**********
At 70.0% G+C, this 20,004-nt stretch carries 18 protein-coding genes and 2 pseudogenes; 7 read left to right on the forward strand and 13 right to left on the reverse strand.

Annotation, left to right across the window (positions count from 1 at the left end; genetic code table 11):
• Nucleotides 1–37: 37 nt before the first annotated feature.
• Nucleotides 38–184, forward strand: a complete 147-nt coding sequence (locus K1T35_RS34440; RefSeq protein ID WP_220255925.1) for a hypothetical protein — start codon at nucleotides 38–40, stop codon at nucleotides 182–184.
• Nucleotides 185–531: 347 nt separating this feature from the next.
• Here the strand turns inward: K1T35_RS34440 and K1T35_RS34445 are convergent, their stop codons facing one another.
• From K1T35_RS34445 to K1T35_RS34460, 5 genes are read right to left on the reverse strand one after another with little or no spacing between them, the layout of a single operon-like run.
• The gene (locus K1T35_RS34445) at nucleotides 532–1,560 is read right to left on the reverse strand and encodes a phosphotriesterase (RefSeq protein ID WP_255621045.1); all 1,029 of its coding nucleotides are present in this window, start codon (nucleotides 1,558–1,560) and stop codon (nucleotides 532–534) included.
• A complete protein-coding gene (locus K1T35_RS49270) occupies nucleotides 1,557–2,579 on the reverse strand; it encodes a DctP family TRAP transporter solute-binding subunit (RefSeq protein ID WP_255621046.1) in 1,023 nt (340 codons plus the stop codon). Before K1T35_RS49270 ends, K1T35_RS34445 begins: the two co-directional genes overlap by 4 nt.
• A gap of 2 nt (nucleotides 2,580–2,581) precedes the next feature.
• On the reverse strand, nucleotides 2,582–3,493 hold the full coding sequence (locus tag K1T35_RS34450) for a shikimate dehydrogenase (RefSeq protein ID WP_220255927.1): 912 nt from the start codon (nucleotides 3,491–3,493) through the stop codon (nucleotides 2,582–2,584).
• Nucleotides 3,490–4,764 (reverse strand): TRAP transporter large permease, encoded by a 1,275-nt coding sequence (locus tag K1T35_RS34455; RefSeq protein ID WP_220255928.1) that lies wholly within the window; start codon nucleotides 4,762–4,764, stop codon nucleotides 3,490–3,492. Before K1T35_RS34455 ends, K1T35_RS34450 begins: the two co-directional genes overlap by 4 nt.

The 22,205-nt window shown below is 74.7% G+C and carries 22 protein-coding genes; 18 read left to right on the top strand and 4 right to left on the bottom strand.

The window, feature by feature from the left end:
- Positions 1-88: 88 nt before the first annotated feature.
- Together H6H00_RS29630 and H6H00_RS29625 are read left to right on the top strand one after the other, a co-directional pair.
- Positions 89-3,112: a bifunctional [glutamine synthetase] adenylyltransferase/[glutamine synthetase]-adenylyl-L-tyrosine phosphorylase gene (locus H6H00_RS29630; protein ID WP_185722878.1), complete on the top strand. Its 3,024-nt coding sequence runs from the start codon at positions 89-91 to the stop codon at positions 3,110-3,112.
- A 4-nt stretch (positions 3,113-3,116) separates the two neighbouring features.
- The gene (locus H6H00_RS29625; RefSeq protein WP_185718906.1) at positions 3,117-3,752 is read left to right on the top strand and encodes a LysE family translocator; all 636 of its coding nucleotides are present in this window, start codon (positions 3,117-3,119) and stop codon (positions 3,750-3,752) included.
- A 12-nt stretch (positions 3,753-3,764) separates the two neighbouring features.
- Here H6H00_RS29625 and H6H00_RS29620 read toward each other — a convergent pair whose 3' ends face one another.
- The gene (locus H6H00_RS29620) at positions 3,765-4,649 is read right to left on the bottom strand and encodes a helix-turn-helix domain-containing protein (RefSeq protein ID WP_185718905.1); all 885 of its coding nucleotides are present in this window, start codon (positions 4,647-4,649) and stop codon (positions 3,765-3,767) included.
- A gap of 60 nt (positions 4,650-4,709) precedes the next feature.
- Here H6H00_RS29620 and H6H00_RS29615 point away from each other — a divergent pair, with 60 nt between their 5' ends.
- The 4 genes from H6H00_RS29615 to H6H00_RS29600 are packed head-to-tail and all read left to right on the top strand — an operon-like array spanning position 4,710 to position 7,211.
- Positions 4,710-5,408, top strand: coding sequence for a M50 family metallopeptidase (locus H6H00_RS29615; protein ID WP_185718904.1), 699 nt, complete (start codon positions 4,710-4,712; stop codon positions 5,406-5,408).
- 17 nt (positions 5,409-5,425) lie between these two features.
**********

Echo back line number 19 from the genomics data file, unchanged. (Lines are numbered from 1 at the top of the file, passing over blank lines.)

- The gene (locus H6H00_RS29625; RefSeq protein WP_185718906.1) at positions 3,117-3,752 is read left to right on the top strand and encodes a LysE family translocator; all 636 of its coding nucleotides are present in this window, start codon (positions 3,117-3,119) and stop codon (positions 3,750-3,752) included.